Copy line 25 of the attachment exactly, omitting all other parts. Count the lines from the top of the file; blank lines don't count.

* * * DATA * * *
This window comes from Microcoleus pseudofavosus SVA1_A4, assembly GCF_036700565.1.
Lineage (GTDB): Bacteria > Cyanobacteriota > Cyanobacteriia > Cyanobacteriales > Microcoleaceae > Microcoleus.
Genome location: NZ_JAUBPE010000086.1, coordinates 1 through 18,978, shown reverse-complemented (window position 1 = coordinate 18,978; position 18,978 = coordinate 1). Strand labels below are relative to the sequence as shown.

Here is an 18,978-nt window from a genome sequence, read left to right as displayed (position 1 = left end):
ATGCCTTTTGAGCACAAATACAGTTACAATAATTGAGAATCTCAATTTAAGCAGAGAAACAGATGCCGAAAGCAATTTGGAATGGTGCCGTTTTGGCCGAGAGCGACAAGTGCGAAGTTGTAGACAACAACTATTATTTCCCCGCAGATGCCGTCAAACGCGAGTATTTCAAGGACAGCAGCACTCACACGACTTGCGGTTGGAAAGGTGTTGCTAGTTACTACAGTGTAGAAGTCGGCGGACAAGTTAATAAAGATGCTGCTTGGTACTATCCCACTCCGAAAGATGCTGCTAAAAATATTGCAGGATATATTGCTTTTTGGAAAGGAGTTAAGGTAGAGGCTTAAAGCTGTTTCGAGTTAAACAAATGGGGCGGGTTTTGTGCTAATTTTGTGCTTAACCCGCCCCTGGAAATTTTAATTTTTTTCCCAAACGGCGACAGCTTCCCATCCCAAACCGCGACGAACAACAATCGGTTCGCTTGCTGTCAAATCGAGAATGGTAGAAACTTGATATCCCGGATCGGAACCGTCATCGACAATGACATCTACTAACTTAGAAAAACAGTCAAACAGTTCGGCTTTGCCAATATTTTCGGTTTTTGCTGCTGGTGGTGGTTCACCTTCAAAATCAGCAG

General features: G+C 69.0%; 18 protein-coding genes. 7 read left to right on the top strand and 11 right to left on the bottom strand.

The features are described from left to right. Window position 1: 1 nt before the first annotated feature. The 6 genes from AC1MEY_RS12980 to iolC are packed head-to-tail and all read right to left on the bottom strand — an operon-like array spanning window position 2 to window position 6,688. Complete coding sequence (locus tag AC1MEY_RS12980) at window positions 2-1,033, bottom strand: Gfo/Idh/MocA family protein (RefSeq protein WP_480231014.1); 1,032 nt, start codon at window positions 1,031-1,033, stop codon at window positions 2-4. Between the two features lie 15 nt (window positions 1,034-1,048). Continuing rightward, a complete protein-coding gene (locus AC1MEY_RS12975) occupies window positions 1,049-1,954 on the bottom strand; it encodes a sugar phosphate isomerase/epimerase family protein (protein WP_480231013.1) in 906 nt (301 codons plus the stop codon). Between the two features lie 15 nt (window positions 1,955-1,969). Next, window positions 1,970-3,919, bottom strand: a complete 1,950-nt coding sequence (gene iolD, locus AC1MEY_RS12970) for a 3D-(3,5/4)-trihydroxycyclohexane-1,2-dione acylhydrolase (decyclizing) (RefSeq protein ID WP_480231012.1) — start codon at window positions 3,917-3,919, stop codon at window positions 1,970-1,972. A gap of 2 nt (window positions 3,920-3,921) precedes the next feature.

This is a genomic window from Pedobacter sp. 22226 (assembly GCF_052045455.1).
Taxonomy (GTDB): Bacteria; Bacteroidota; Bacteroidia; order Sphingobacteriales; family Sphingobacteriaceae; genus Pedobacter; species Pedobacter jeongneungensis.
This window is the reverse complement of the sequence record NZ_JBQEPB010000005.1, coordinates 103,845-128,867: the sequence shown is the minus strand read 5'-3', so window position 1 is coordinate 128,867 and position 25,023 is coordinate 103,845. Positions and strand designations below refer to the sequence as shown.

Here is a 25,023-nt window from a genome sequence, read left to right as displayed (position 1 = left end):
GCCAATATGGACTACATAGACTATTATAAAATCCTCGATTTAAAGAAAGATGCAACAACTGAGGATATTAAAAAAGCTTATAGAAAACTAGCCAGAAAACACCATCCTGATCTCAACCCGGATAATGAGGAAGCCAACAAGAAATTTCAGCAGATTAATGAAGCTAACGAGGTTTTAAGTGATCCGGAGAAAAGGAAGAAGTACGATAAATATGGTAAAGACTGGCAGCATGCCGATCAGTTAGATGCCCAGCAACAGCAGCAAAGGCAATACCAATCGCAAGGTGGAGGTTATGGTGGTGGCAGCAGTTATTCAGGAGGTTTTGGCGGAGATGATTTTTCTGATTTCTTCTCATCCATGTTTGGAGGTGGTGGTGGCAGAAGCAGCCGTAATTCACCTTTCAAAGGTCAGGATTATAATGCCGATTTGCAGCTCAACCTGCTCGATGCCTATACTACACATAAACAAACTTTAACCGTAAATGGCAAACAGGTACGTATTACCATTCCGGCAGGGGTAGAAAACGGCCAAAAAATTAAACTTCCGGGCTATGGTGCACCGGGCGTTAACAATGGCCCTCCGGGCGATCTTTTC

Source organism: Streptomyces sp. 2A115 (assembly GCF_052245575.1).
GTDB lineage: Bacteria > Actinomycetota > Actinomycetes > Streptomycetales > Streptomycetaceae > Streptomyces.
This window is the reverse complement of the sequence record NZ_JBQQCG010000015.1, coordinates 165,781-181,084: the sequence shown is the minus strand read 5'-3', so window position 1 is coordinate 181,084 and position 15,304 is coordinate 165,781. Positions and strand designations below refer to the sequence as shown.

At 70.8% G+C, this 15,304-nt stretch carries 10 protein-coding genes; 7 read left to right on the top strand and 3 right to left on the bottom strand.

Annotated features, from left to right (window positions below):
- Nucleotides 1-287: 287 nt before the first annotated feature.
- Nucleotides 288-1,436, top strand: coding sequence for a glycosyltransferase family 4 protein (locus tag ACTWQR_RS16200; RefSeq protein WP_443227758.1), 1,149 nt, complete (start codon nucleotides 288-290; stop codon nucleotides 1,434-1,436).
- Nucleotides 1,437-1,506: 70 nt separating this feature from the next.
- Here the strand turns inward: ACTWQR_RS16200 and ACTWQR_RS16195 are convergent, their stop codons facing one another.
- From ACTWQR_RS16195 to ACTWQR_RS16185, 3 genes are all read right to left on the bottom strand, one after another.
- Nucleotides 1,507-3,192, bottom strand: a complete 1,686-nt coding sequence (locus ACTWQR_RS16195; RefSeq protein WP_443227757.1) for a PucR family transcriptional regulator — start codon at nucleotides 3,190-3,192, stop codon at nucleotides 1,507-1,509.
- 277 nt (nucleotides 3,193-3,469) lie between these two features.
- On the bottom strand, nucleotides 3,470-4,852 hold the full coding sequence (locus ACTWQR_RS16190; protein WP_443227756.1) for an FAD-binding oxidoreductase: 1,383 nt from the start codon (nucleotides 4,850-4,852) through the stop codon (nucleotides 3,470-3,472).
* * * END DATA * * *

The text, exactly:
- On the bottom strand, nucleotides 3,470-4,852 hold the full coding sequence (locus ACTWQR_RS16190; protein WP_443227756.1) for an FAD-binding oxidoreductase: 1,383 nt from the start codon (nucleotides 4,850-4,852) through the stop codon (nucleotides 3,470-3,472).